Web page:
Michael Bara claims that NASA is engaged in a government-mandated program of controlling information and suppressing evidence of extraterrestrial contact. This is all well-trod territory for ufology buffs, and then Bara claims that NASA is run by secret societies whose members believe themselves that physical descendents of the Egyptian gods, who are space aliens. This connects, he says, to Freemasonry and the Hermetic Order of the Golden Dawn. These groups, supposedly, descend from the Illuminati and a succession of secret societies stretching back to Egypt.
But these societies have nothing to do with space aliens. The Golden Dawn was Aleister Crowley’s (first) group, and his thing was ritual magic, not extraterrestrials. It’s only in Lovecraftian chaos magick that Crowley’s magical beings are married to space aliens, though interestingly Lovecraft's beings were influenced by the Celtic creatures used by Arthur Machen, another member of the Golden Dawn. But he didn't have aliens either.
Somehow, the Apollo space mission’s very logo is roped into the conspiracy, with the “A” representing not Apollo but Asar (a variant spelling of Usir, or Osiris). The symbol of the Mercury missions is falsely said to be an Egyptian ankh; it is in fact the astronomical symbol for Mercury, used since the Middle Ages and combining the symbol for Venus with horns representing the god Mercury's winged cap. But even if they Egyptian, so what? Using Egyptian motifs does not equal space aliens. If that were true, then the Chrysler Building, whose lobby is decorated in Egyptian style, would be the world’s tallest monument to space aliens.
Von Braun was supposedly obsessed with the Norse god Týr (Germanic Ziu or Tiwaz), but contra the narration, Týr was not a sky god who “ruled over Mars” and provided “technology” to humans. Týr derives from the same proto-Indo-European root as Zeus and the Vedic Dyaus, Dyeus, who was originally the god of the daytime sky. Týr’s onetime position at the head of the pantheon was usurped by Odin after the Migration Age. He did not “rule” Mars; he was equated with the god Mars in the interpretation romana because both were gods of war, but this was an attempt to create Latin equivalents for the Norse gods; it did not mean that the Germans saw him as the god of the planet Mars. This correlation is why the Roman day of Mars became our Day of Týr, or Tuesday.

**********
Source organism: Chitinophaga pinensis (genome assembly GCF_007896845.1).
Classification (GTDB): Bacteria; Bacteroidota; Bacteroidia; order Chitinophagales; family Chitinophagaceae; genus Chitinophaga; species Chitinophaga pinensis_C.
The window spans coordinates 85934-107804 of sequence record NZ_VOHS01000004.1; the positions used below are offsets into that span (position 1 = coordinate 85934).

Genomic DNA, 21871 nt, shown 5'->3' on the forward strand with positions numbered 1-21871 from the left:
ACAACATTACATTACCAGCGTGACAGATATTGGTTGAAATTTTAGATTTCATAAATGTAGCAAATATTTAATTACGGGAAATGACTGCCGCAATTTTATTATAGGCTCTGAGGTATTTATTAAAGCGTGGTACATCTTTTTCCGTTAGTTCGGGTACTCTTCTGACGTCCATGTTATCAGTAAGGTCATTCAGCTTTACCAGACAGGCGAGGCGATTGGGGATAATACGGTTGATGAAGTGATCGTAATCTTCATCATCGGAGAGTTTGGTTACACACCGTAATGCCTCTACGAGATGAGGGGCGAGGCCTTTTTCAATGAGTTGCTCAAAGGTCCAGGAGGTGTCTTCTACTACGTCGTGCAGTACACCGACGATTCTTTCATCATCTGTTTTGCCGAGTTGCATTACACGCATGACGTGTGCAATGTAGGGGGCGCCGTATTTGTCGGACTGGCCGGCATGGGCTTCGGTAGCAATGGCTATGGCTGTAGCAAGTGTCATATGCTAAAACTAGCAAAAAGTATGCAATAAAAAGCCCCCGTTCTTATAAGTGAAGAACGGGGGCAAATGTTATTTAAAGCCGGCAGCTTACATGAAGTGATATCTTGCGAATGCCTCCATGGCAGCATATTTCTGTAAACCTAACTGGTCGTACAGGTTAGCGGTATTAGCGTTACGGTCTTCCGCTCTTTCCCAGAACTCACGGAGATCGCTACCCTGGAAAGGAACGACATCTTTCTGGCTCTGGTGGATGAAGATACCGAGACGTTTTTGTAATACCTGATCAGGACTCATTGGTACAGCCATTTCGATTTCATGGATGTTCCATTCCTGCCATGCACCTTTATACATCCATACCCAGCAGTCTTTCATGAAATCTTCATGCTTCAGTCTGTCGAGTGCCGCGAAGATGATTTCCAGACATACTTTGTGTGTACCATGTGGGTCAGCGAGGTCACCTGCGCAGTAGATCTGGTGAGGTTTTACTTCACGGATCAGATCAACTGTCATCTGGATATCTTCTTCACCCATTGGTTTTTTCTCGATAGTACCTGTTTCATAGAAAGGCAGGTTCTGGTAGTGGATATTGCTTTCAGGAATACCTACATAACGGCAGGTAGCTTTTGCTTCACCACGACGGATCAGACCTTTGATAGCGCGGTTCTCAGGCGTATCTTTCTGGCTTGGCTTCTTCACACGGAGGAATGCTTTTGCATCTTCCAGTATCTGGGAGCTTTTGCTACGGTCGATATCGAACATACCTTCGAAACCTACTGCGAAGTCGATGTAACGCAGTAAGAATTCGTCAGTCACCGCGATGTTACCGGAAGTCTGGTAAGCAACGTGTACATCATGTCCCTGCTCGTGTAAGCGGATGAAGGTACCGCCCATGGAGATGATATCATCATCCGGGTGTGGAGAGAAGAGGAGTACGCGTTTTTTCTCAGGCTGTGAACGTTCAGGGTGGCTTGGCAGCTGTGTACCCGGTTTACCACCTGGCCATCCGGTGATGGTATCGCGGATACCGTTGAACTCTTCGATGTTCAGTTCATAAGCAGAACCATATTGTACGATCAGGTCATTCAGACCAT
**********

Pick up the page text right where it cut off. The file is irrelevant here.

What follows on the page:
Nor did the Nazis believe that Aryans came from the stars and were aliens from space. Nazi ideology referred to the Aryan homeland of Thule, an earthly island and a kind of German Atlantis, one of superior ancient technology, deep connections to the cosmos, and superior scientific knowledge.... Wait a minute: isn't that what Ancient Aliens is all about? I see why they want to ignore this. Did ancient aliens support Nazism? American voters demand answers.
The final segment talks about advanced propulsion systems that really have nothing to do with ancient aliens except that a bunch conspiracy theorists think that we are reverse engineering UFO technology to build anti-gravity craft. Once again David (“I’m not an ancient astronaut theorist!”) Childress spent the entire segment talking about “retro-engineered spacecraft” from many different types of aliens. We conclude with irrelevant speculation about terraforming Mars and eliding the potential discovery of “life” on other planets (which could take any form, such as bacteria) with “a prior advanced civilization.” Michael Bara concludes that NASA exists to prove that elite humans are the descendants of the main Egyptian gods.
Of course this is ridiculous. Everyone knows elite humans are descendents of lizard people from the Nameless City in the deserts of Saudi Arabia. You know it's true. David Icke was even on Ancient Aliens this week. Coincidence?